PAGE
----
Google Wants to Make Chrome's Spell Checker Smarter
Google makes extensive use of auto-correction in its search engine and often automatically displays results for the auto-corrected words when its algorithm is reasonably sure that it understands what your really meant to write. In Chrome, however, the built-in spell checker is not very smart and often displays non-sensical suggestions (or provides no suggestions at all). The latest developer version of Chrome, however, can now make use of Google's server-based spell checker, which greatly improves Chrome's default spelling suggestions.
Given that Google has to send data from your browser to its servers, this is an opt-in service.
If you are using the developer channel of Chrome, you will now see the option to "ask Google for suggestions" when you right-click on a misspelled word. Once this feature is turned on, Chrome will automatically go out and retrieve suggestions from Google's servers. This means that you sometimes have to wait a second before the right word appears.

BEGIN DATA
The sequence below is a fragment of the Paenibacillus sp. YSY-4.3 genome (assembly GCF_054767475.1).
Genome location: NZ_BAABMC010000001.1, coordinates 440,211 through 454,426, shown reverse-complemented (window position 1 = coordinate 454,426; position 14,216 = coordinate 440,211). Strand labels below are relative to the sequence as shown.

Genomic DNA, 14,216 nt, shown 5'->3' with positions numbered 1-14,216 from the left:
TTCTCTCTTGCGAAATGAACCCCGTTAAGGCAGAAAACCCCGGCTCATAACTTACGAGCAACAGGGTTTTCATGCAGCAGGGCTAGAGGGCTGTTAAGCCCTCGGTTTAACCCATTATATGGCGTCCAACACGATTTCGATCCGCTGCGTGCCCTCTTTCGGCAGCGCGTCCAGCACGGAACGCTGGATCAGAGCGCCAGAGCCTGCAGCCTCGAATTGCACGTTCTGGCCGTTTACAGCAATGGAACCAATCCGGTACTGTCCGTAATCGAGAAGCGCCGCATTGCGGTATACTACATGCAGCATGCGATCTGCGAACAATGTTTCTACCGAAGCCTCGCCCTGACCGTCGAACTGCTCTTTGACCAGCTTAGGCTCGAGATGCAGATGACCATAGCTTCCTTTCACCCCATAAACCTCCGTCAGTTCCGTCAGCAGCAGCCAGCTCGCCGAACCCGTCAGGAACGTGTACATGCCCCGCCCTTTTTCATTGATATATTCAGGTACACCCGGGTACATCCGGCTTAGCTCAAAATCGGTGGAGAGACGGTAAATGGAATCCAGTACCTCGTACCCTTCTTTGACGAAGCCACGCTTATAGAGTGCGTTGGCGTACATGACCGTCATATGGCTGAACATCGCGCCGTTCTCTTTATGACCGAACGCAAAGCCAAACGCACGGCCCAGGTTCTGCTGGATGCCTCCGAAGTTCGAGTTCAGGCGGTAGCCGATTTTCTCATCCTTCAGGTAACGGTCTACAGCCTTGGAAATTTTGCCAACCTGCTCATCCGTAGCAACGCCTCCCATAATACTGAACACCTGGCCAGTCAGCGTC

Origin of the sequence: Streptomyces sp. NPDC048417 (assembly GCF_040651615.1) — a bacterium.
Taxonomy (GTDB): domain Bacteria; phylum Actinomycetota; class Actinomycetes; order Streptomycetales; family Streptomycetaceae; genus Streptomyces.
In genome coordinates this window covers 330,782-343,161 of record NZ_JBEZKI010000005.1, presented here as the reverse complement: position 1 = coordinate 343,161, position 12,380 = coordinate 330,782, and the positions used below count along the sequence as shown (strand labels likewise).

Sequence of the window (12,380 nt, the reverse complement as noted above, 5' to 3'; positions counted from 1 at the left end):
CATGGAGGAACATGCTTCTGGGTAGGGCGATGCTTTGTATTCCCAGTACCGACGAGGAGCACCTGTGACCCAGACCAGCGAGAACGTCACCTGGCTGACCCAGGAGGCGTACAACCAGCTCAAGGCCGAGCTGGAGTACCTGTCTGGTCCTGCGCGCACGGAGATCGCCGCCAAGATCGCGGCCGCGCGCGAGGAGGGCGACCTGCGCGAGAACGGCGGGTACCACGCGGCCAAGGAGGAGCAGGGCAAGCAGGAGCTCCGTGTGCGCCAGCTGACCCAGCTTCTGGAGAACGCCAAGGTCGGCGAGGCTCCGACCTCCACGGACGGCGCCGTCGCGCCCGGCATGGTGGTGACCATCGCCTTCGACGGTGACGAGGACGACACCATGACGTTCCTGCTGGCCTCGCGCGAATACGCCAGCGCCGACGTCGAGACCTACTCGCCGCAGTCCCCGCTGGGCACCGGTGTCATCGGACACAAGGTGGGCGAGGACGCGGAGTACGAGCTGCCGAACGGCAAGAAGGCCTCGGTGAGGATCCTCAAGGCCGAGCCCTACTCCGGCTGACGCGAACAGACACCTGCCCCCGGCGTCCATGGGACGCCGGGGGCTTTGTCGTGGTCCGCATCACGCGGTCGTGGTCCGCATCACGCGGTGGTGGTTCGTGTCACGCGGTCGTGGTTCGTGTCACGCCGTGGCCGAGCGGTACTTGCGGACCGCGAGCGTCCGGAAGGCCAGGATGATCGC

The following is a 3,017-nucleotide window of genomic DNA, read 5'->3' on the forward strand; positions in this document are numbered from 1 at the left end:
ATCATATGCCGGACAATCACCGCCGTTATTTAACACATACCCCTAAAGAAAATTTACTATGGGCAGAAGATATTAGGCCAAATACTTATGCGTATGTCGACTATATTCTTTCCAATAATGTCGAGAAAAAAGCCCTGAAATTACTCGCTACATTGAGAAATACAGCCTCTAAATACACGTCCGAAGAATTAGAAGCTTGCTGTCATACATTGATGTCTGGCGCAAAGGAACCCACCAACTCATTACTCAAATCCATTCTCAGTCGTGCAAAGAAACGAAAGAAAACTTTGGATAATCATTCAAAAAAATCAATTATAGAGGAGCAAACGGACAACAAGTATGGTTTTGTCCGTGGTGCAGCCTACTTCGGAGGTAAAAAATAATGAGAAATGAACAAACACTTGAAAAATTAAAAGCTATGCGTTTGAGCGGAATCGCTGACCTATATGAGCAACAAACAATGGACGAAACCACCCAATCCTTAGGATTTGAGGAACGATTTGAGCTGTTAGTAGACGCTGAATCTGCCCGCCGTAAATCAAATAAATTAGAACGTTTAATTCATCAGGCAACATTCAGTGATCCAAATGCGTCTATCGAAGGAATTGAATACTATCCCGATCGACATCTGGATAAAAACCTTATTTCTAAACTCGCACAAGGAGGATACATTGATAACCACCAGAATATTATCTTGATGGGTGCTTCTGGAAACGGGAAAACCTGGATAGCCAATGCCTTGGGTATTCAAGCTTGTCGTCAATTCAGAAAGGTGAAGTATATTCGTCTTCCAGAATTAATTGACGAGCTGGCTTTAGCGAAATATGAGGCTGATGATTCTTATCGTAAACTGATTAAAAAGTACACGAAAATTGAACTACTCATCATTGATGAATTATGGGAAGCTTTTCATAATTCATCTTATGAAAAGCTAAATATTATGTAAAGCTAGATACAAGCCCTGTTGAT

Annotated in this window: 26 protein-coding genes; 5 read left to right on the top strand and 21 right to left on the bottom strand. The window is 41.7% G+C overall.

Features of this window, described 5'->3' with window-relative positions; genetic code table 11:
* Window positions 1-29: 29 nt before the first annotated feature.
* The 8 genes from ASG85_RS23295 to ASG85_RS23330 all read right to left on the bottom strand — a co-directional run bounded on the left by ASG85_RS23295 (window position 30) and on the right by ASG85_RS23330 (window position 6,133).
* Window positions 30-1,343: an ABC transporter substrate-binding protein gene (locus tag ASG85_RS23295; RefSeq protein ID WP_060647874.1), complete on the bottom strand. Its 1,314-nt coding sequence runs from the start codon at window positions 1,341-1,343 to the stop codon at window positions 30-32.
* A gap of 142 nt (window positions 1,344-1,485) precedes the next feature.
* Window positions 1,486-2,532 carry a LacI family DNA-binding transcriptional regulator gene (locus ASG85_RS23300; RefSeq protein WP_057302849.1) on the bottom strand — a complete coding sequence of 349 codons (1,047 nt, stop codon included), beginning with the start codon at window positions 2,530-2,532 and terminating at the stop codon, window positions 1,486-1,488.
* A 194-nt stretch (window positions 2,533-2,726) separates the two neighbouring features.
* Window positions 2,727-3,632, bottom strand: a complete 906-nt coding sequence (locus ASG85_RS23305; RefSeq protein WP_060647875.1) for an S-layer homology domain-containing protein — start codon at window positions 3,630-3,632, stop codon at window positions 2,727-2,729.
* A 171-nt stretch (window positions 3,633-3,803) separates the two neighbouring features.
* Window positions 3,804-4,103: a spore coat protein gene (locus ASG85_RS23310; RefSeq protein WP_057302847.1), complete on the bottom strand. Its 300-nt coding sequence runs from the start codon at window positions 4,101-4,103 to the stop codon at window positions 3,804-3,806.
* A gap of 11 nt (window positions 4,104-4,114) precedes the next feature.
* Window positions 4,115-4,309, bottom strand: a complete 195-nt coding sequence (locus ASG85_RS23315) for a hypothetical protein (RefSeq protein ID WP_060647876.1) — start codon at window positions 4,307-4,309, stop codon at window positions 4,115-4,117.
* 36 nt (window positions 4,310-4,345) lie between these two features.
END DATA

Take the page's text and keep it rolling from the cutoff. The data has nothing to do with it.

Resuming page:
In our tests, though, the suggestions coming from Google's online spelling service were generally better than those from Chrome's built-in spell checker. In many cases, for example, Chrome now actually showed suggestions for words that stumped the built-in spell checker.
Sending All Your Misspelled Words to Google
Depending on how worried you are about your privacy, this may obviously not be a feature for you. All your misspelled words, after all, will be send to Google's servers. Google's privacy page for Chrome doesn't currently explain how Google handles this data (likely because it's only in the developer version right now).
To install the developer version of Chrome, head over here and look for the right version for your operating system.